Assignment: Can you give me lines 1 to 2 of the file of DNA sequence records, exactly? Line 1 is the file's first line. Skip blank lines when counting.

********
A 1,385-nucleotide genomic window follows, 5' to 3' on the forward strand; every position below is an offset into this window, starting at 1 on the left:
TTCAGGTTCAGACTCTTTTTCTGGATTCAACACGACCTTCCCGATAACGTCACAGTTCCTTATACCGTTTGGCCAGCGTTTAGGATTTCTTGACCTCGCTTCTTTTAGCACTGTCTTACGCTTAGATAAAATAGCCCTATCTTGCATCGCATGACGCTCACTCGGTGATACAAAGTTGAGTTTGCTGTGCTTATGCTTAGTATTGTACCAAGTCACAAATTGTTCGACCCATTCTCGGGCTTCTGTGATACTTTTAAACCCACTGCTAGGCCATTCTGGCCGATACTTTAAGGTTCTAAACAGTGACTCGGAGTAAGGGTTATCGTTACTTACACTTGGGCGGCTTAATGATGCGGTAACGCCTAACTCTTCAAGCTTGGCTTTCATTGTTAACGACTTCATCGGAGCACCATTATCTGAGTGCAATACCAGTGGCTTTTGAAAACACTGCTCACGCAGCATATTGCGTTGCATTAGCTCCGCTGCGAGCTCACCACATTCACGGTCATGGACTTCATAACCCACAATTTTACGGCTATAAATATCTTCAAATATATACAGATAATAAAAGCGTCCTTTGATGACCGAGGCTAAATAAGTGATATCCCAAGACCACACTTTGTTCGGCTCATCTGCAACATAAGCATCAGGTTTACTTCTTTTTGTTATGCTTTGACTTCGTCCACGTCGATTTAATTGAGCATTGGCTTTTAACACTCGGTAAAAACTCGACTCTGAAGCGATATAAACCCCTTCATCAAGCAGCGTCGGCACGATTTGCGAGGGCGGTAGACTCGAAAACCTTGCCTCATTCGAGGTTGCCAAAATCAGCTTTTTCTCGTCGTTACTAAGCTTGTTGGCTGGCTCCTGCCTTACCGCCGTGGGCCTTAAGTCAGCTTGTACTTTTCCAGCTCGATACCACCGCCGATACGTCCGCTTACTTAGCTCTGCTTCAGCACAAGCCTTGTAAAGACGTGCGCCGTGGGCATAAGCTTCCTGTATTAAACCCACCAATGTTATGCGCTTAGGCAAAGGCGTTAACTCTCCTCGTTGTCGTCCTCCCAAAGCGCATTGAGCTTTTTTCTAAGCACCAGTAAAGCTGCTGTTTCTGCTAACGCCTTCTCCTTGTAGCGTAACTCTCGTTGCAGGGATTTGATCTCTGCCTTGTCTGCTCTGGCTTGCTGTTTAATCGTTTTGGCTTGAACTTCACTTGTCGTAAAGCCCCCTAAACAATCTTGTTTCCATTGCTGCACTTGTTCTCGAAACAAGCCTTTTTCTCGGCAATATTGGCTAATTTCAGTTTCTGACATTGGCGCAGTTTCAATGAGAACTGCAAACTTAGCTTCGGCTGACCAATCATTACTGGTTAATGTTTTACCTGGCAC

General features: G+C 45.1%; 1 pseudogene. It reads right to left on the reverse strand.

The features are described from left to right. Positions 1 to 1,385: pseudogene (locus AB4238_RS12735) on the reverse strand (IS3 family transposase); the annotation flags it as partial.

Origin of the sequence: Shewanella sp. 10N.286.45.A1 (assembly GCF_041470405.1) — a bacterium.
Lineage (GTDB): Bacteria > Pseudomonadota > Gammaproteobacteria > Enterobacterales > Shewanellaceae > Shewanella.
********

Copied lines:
A 1,385-nucleotide genomic window follows, 5' to 3' on the forward strand; every position below is an offset into this window, starting at 1 on the left:
TTCAGGTTCAGACTCTTTTTCTGGATTCAACACGACCTTCCCGATAACGTCACAGTTCCTTATACCGTTTGGCCAGCGTTTAGGATTTCTTGACCTCGCTTCTTTTAGCACTGTCTTACGCTTAGATAAAATAGCCCTATCTTGCATCGCATGACGCTCACTCGGTGATACAAAGTTGAGTTTGCTGTGCTTATGCTTAGTATTGTACCAAGTCACAAATTGTTCGACCCATTCTCGGGCTTCTGTGATACTTTTAAACCCACTGCTAGGCCATTCTGGCCGATACTTTAAGGTTCTAAACAGTGACTCGGAGTAAGGGTTATCGTTACTTACACTTGGGCGGCTTAATGATGCGGTAACGCCTAACTCTTCAAGCTTGGCTTTCATTGTTAACGACTTCATCGGAGCACCATTATCTGAGTGCAATACCAGTGGCTTTTGAAAACACTGCTCACGCAGCATATTGCGTTGCATTAGCTCCGCTGCGAGCTCACCACATTCACGGTCATGGACTTCATAACCCACAATTTTACGGCTATAAATATCTTCAAATATATACAGATAATAAAAGCGTCCTTTGATGACCGAGGCTAAATAAGTGATATCCCAAGACCACACTTTGTTCGGCTCATCTGCAACATAAGCATCAGGTTTACTTCTTTTTGTTATGCTTTGACTTCGTCCACGTCGATTTAATTGAGCATTGGCTTTTAACACTCGGTAAAAACTCGACTCTGAAGCGATATAAACCCCTTCATCAAGCAGCGTCGGCACGATTTGCGAGGGCGGTAGACTCGAAAACCTTGCCTCATTCGAGGTTGCCAAAATCAGCTTTTTCTCGTCGTTACTAAGCTTGTTGGCTGGCTCCTGCCTTACCGCCGTGGGCCTTAAGTCAGCTTGTACTTTTCCAGCTCGATACCACCGCCGATACGTCCGCTTACTTAGCTCTGCTTCAGCACAAGCCTTGTAAAGACGTGCGCCGTGGGCATAAGCTTCCTGTATTAAACCCACCAATGTTATGCGCTTAGGCAAAGGCGTTAACTCTCCTCGTTGTCGTCCTCCCAAAGCGCATTGAGCTTTTTTCTAAGCACCAGTAAAGCTGCTGTTTCTGCTAACGCCTTCTCCTTGTAGCGTAACTCTCGTTGCAGGGATTTGATCTCTGCCTTGTCTGCTCTGGCTTGCTGTTTAATCGTTTTGGCTTGAACTTCACTTGTCGTAAAGCCCCCTAAACAATCTTGTTTCCATTGCTGCACTTGTTCTCGAAACAAGCCTTTTTCTCGGCAATATTGGCTAATTTCAGTTTCTGACATTGGCGCAGTTTCAATGAGAACTGCAAACTTAGCTTCGGCTGACCAATCATTACTGGTTAATGTTTTACCTGGCAC